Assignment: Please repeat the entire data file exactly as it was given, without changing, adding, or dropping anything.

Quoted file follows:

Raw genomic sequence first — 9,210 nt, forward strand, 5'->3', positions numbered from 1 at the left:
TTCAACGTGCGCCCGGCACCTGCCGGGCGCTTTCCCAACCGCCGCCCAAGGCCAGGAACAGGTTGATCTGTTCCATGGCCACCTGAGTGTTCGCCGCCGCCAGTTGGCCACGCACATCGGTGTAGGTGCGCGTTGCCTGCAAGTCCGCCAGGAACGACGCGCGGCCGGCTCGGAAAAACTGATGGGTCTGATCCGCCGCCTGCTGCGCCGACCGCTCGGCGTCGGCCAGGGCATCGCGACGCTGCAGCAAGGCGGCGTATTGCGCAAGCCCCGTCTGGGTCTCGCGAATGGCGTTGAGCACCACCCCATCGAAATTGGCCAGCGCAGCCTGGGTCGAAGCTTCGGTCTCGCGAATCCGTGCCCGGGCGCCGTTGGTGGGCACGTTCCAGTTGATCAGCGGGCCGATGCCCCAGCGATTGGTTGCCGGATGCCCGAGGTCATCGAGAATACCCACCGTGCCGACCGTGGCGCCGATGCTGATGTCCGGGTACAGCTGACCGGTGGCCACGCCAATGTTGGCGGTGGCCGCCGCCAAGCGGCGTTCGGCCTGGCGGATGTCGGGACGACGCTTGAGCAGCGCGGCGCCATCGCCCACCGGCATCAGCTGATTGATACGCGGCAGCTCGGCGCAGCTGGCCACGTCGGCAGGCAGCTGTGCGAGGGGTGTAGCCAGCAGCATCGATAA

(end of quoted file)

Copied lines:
Raw genomic sequence first — 9,210 nt, forward strand, 5'->3', positions numbered from 1 at the left:
TTCAACGTGCGCCCGGCACCTGCCGGGCGCTTTCCCAACCGCCGCCCAAGGCCAGGAACAGGTTGATCTGTTCCATGGCCACCTGAGTGTTCGCCGCCGCCAGTTGGCCACGCACATCGGTGTAGGTGCGCGTTGCCTGCAAGTCCGCCAGGAACGACGCGCGGCCGGCTCGGAAAAACTGATGGGTCTGATCCGCCGCCTGCTGCGCCGACCGCTCGGCGTCGGCCAGGGCATCGCGACGCTGCAGCAAGGCGGCGTATTGCGCAAGCCCCGTCTGGGTCTCGCGAATGGCGTTGAGCACCACCCCATCGAAATTGGCCAGCGCAGCCTGGGTCGAAGCTTCGGTCTCGCGAATCCGTGCCCGGGCGCCGTTGGTGGGCACGTTCCAGTTGATCAGCGGGCCGATGCCCCAGCGATTGGTTGCCGGATGCCCGAGGTCATCGAGAATACCCACCGTGCCGACCGTGGCGCCGATGCTGATGTCCGGGTACAGCTGACCGGTGGCCACGCCAATGTTGGCGGTGGCCGCCGCCAAGCGGCGTTCGGCCTGGCGGATGTCGGGACGACGCTTGAGCAGCGCGGCGCCATCGCCCACCGGCATCAGCTGATTGATACGCGGCAGCTCGGCGCAGCTGGCCACGTCGGCAGGCAGCTGTGCGAGGGGTGTAGCCAGCAGCATCGATAA